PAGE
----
A living room with a TV within a media unit and a grey corner sofa

(Image credit: Future PLC/Douglas Gibb)

‘Remote controls are frequently touched but often overlooked when cleaning,’ Baqir says. ‘Cleaning electronics and remote controls can help prevent the spread of germs and bacteria.’

But it’s not just remote controls that are being missed – it’s other electronics too. ‘The backs and tops of electronic devices such as games consoles, TVs and cable boxes can get quite dusty over time,’ Sarah notes.

Before cleaning any electronics, make sure it is switched off and unplugged to keep safe.

‘Use a soft, microfiber cloth slightly dampened with a cleaning solution suitable for electronics. Ensure the cloth is not too wet to avoid damaging the electronics,’ Baqir recommends.

4. Curtains and blinds

corner sofa in neutral pastel living room

(Image credit: Future PLC/Dominic Blackmore)

Just like shower curtains are often forgotten when cleaning the bathroom, window curtains and blinds usually go untouched in other rooms of the house, including the living room.

‘Curtains and blinds can trap dust, pet hairs, and pollen,’ Sarah warns. ‘Wash your curtains regularly according to the care label.’ 

When it comes to cleaning blinds, it depends what kind of blinds you have at home since cleaning Venetian blinds is quite different from how you’d clean roller blinds.

5. Light switches and door handles

Just like remote controls, light switches and door handles get touched constantly and therefore make the perfect breeding ground for germs and bacteria.

‘Light switches and door handles are surfaces that are touched regularly and can harbour germs. Wipe them down every now and again with a disinfectant wipe to keep them germ-free,’ Sarah says.

Living area with blue sofa and neutral cushions and berber rug

(Image credit: Future PLC/Darren Chung)

6. Skirting boards

Skirting boards collect a lot of dust and therefore need to be regularly cleaned. But very often, they’re not. And yet there are several ways to clean skirting boards that one could opt for.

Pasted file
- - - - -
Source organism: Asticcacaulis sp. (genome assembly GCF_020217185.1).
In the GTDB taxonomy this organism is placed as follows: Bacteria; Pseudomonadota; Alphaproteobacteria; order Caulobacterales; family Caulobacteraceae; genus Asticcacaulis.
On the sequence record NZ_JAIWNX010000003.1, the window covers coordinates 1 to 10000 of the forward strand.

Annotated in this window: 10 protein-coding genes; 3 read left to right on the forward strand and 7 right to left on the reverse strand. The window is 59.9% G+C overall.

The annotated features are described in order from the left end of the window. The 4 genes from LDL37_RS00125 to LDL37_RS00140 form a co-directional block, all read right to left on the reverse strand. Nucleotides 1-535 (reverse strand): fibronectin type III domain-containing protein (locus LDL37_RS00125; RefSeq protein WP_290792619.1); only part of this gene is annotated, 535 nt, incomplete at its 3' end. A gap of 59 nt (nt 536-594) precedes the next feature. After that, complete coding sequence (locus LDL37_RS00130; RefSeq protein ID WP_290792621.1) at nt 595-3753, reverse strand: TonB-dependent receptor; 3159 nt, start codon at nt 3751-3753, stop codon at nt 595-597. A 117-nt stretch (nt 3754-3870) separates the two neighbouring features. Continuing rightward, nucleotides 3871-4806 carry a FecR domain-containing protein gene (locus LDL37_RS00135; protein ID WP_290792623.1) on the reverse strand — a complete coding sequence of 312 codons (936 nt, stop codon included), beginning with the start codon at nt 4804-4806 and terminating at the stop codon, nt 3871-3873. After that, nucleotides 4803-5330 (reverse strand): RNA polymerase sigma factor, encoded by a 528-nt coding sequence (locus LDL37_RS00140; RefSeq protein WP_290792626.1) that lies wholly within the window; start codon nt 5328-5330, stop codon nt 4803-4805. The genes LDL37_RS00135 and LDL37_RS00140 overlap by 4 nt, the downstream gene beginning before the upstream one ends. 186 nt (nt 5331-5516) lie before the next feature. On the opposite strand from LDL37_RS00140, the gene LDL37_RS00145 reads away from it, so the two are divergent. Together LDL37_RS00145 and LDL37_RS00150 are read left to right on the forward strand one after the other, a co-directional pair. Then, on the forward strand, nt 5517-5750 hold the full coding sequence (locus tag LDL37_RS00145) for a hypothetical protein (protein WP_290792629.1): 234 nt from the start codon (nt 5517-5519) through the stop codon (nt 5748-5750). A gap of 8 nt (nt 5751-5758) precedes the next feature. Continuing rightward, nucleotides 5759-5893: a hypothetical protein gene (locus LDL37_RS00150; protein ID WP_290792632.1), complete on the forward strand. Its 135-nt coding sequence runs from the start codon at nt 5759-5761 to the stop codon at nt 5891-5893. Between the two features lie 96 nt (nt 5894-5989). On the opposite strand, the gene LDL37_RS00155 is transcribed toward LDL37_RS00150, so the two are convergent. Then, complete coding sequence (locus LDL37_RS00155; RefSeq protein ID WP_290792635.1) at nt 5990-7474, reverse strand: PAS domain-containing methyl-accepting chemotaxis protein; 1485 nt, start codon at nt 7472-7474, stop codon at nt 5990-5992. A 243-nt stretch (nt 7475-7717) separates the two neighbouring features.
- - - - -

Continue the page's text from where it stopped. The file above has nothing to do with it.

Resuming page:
‘Skirting boards are often overlooked when cleaning. However, they can collect dust, spiderwebs and scuff marks. Use a vacuum cleaner with a crevice attachment to clean the skirting boards,’ Sarah recommends. The best vacuum cleaners should all come with this style of attachment.

Light blue painted panelled wall, tall radiator, blue velvet sofa with decorative cushions, wall art

(Image credit: Future PLC/Kasia Fiszer)

7. Behind and inside the radiator

If you’ve ever looked inside or peeked behind your radiator, you would have been greeted by thick layers of dust. But what’s out of sight is out of mind. Also cleaning the inside of the radiator is a bit complicated due to the difficult accessibility. But knowing how to clean your radiator is certainly important, whether it’s in the living room or the bedroom.

‘Dust and debris can accumulate behind and inside radiators. Cleaning radiators can improve their efficiency and ensure they are functioning properly,’ Baqir explains.

He briefly touches on how to clean it, ‘Use a hoover with a brush attachment to remove dust and debris. Wipe down the exterior of the radiator with a damp cloth.’

Now you have no excuse to forget these crucial spots ever again. Happy spring cleaning!

Content Editor

Sara Hesikova has been a Content Editor at Ideal Home since June 2024, starting at the title as a News Writer in July 2023. Sara brings the Ideal Home’s readership features and news stories from the world of homes and interiors, as well as trend-led pieces, shopping round-ups and more, focusing on all things room decor, specialising in living rooms, bedrooms, hallways, home offices and dining rooms. Graduating from London College of Fashion with a bachelor’s degree in fashion journalism in 2016, she got her start in niche fashion and lifestyle magazines like Glass and Alvar as a writer and editor before making the leap into interiors, working with the likes of 91 Magazine and copywriting for luxury bed linen brand Yves Delorme among others. She feels that fashion and interiors are intrinsically connected – if someone puts an effort into what they wear, they most likely also care about what they surround themselves with.